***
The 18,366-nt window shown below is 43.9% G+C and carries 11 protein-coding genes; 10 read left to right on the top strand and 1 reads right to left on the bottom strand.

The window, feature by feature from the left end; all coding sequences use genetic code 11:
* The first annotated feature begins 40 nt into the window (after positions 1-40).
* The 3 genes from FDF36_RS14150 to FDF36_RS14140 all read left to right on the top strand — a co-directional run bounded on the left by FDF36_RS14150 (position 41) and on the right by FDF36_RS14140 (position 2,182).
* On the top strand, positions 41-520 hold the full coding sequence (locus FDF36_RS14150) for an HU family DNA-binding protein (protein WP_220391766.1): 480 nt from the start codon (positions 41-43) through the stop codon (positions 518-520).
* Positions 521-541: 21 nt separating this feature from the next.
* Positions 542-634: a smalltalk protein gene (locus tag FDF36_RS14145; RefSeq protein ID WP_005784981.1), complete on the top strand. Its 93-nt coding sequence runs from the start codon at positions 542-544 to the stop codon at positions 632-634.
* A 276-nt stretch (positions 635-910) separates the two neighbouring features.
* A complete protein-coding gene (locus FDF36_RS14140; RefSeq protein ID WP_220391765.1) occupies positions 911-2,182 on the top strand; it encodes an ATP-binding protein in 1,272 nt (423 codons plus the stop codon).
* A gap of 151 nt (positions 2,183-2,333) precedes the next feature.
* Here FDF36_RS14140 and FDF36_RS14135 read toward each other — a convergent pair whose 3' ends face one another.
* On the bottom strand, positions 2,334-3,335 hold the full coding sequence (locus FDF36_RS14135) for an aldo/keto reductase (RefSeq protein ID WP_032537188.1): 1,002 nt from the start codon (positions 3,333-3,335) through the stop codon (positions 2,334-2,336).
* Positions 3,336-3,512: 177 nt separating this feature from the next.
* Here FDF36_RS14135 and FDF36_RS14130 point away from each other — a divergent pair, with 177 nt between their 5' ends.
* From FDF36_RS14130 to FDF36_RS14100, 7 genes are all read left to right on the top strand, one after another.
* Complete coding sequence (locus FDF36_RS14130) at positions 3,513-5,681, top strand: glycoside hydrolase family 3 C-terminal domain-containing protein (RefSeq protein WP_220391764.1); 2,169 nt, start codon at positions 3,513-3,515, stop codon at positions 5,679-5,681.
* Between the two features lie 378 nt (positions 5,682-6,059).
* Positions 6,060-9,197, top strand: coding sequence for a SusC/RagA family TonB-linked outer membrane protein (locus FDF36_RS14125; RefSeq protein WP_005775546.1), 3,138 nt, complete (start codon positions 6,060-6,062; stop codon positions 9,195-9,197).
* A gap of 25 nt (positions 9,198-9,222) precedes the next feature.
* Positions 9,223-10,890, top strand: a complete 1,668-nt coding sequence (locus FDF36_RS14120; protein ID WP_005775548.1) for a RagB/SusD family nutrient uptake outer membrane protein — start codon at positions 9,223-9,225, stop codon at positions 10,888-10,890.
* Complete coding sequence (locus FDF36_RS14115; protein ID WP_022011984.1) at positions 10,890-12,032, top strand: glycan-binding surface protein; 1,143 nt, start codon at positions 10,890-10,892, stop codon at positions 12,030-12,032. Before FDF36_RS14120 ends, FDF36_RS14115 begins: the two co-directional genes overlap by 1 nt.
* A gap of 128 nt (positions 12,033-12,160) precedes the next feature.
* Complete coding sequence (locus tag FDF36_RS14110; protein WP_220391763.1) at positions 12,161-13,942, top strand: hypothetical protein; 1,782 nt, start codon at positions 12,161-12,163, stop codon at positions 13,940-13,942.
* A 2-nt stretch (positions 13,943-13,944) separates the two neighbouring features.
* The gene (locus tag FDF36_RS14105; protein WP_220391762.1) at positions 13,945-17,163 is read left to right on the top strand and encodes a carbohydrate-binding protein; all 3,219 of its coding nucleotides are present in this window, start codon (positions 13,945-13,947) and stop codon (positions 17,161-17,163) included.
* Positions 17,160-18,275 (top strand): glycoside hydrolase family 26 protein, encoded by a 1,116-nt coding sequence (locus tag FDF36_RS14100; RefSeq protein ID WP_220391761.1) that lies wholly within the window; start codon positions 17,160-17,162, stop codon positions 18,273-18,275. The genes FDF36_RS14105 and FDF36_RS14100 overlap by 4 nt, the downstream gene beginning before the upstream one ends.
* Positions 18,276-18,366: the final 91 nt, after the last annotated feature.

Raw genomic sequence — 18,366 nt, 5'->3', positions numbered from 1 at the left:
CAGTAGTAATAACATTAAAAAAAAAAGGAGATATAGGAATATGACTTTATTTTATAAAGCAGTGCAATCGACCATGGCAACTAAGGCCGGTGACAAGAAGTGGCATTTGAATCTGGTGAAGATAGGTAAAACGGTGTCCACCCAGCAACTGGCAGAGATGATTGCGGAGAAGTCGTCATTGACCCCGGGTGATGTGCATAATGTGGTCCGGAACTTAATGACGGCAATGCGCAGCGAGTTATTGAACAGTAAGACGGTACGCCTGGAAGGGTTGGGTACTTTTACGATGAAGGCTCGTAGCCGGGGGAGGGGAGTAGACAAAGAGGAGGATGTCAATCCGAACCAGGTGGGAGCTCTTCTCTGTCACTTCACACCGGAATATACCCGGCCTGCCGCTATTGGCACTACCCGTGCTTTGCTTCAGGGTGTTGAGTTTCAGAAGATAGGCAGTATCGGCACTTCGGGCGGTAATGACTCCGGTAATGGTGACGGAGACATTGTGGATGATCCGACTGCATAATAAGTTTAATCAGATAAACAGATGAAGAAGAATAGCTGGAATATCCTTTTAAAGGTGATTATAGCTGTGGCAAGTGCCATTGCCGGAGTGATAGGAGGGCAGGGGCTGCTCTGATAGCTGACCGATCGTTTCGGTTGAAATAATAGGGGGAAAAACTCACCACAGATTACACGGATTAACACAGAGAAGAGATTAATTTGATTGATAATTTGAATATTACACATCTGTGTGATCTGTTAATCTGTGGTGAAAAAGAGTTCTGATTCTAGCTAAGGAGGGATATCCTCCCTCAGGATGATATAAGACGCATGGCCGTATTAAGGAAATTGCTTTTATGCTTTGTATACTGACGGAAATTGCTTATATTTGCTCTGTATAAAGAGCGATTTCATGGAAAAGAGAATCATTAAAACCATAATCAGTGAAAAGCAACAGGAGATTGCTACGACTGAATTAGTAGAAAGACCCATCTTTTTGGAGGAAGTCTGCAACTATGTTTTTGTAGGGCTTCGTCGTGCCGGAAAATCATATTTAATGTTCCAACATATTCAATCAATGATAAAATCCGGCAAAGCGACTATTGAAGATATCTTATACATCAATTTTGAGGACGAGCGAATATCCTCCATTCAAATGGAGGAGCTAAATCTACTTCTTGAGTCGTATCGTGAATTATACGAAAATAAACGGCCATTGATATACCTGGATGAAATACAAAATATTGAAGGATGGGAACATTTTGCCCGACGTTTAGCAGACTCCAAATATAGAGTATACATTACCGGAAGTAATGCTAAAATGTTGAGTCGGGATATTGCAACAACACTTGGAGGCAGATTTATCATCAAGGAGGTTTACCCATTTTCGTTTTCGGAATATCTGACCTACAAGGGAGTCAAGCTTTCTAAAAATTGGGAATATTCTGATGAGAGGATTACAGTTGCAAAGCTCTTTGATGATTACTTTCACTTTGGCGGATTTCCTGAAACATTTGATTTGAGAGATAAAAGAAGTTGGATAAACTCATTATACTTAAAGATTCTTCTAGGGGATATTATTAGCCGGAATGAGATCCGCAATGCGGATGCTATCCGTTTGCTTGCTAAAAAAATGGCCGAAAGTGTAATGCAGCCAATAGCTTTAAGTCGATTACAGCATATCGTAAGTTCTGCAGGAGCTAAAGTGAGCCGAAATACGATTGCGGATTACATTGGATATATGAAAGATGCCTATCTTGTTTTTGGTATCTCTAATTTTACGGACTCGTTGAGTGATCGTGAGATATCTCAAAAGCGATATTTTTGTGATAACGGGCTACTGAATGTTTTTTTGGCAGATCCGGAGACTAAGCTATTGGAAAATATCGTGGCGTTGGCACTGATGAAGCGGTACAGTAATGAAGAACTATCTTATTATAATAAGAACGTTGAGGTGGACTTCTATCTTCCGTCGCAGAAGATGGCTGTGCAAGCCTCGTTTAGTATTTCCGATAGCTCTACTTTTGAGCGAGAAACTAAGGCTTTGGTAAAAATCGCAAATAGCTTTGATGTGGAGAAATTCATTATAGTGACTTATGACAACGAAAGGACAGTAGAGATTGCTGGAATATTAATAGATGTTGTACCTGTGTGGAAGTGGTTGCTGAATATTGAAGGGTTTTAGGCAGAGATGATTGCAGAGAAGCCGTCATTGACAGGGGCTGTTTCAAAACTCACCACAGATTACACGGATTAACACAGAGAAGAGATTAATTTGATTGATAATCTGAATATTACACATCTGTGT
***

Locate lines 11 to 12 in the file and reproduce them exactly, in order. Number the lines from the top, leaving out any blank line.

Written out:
* Here FDF36_RS14140 and FDF36_RS14135 read toward each other — a convergent pair whose 3' ends face one another.
* On the bottom strand, positions 2,334-3,335 hold the full coding sequence (locus FDF36_RS14135) for an aldo/keto reductase (RefSeq protein ID WP_032537188.1): 1,002 nt from the start codon (positions 3,333-3,335) through the stop codon (positions 2,334-2,336).